He who reforms himself, has done more toward reforming the public, that a crowd of noisy, impotent patriots.
—Johann Kaspar Lavater (1741–1801) Swiss Theologian, Poet
He that has energy enough in his constitution to root out a vice should go a little farther, and try to plant a virtue in its place, otherwise he will have his labor to renew; a strong soil that has produced weeds, may be made to produce wheat with far less difficulty than it would cost to make it produce nothing.
—Charles Caleb Colton (c.1780–1832) English Clergyman, Aphorist
Turn where we may, within, around, the voice of great events is proclaiming to us, Reform, that you may preserve!
—Thomas Babington Macaulay, 1st Baron Macaulay (1800–59) English Historian, Essayist, Philanthropist
Why, Sir, most schemes of political improvement are very laughable things.
—Samuel Johnson (1709–84) British Essayist
It is easier to enrich ourselves with a thousand virtues, than to correct ourselves of a single fault.
—Jean de La Bruyere (1645–96) French Satiric Moralist, Author
There is a transcendent power in example. We reform others unconsciously, when we walk uprightly.
—Sophie Swetchine (1782–1857) Russian Mystic, Writer
They say best men are moulded out of faults, and, for the most, become much more the better for being a little bad!
—William Shakespeare (1564–1616) British Playwright
The heart of every man lies open to the shafts of correction if the archer can take proper aim.
—Oliver Goldsmith (1730–74) Irish Novelist, Playwright, Poet
Some who will not speak against another, in the end does them harm.
Until politics are a branch of science we shall do well to regard political and social reforms as experiments rather than short-cuts to the millennium.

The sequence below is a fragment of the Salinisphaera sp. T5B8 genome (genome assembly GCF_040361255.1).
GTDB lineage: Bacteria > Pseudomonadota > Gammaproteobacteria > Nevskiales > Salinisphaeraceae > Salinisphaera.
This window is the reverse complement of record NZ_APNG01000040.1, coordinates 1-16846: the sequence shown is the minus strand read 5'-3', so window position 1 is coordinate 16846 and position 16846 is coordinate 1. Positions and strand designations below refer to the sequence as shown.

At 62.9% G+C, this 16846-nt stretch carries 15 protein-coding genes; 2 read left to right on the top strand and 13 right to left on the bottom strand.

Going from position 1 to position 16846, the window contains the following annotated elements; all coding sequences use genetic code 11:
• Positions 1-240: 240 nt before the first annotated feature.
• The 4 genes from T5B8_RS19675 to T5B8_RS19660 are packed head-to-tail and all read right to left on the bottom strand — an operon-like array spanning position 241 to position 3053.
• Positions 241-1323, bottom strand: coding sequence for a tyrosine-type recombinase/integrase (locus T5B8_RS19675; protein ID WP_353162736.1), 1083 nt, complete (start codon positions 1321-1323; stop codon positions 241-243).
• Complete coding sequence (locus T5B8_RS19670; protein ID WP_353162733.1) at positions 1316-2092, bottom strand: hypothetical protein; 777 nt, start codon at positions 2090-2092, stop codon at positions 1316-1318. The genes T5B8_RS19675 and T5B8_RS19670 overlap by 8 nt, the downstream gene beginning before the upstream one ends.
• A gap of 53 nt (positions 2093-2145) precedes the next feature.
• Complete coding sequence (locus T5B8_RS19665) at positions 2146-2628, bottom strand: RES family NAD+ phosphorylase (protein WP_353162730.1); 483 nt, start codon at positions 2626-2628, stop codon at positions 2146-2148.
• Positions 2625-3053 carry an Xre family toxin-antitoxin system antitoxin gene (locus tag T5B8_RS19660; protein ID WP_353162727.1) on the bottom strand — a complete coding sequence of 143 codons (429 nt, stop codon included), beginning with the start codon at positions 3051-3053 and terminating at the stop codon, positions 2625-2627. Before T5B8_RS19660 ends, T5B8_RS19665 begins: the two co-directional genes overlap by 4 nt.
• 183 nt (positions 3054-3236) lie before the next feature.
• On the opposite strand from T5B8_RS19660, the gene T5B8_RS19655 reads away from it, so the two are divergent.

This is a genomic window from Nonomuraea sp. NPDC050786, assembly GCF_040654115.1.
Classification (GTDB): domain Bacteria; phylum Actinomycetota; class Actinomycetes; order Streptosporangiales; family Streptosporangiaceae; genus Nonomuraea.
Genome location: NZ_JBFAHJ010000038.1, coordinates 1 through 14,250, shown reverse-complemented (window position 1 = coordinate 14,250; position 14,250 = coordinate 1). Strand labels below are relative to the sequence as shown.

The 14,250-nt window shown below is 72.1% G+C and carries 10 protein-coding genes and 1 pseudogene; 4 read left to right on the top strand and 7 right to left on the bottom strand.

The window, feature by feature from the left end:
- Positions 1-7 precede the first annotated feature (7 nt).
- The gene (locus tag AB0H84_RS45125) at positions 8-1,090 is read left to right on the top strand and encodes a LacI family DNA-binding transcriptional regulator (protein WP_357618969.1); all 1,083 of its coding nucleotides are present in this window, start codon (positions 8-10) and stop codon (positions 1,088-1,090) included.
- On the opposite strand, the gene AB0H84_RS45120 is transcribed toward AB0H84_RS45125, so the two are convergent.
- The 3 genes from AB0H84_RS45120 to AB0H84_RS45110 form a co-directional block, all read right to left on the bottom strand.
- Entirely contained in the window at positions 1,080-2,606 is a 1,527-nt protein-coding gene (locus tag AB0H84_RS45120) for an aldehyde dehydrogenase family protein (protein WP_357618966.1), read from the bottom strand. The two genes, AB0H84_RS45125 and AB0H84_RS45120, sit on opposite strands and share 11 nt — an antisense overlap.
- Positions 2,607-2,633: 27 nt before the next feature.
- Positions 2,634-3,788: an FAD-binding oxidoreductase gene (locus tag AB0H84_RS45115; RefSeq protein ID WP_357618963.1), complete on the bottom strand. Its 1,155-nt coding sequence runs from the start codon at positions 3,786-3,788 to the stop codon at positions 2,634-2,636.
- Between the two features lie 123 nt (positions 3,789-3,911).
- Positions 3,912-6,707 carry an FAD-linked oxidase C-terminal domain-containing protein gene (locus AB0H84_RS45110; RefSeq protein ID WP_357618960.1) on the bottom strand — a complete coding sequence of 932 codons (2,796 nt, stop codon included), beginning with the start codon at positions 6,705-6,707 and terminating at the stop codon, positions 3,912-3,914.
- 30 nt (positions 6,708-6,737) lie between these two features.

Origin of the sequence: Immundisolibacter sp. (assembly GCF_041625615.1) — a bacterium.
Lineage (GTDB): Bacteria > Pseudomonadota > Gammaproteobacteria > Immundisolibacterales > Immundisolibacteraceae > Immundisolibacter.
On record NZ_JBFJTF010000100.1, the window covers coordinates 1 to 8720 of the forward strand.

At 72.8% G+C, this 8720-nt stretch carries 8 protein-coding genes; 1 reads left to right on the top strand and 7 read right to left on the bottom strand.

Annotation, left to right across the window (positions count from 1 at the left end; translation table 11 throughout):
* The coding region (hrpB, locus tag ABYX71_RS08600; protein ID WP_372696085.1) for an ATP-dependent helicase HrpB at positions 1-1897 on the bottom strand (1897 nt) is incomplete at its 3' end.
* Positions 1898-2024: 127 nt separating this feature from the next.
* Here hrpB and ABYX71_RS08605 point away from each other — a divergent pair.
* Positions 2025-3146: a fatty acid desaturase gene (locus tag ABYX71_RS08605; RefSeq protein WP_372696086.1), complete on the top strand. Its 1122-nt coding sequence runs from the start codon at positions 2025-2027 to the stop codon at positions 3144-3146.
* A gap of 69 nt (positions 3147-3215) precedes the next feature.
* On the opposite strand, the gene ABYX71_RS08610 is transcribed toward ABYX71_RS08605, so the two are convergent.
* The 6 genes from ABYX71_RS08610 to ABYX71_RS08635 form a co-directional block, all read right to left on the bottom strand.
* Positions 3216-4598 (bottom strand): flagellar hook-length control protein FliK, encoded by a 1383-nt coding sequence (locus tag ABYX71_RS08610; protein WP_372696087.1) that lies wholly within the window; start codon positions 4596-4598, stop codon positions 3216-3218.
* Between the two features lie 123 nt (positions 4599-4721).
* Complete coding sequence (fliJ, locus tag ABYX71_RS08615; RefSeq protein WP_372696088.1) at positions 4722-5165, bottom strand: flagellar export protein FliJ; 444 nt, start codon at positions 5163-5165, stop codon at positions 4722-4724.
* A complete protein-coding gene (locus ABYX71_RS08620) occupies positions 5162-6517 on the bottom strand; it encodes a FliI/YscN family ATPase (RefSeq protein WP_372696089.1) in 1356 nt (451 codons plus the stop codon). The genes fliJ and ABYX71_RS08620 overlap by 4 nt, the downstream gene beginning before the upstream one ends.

—J. B. S. Haldane (1892–1964) British Biologist, Geneticist
To free a person from error is to give, and not to take away.
—Arthur Schopenhauer (1788–1860) German Philosopher
Men must be capable of imagining and executing and insisting on social change if they are to reform or even maintain civilization, and capable too of furnishing the rebellion which is sometimes necessary if society is not to perish of immobility.
—Rebecca West (1892–1983) English Author, Journalist, Literary Critic
Rebuke with soft words and hard arguments.
Every abuse ought to be reformed, unless the reform is more dangerous than the abuse itself.
—Voltaire (1694–1778) French Philosopher, Author
Reform is not pleasant, but grievous; no person can reform themselves without suffering and hard work, how much less a nation.
—Thomas Carlyle (1795–1881) Scottish Historian, Essayist
Cautious, careful people always casting about to preserve their reputation or social standards never can bring about reform. Those who are really in earnest are willing to be anything or nothing in the world’s estimation, and publicly and privately, in season and out, avow their sympathies with despised ideas and their advocates, and bear the consequences.
—Susan B. Anthony (1820–1906) American Civil Rights Leader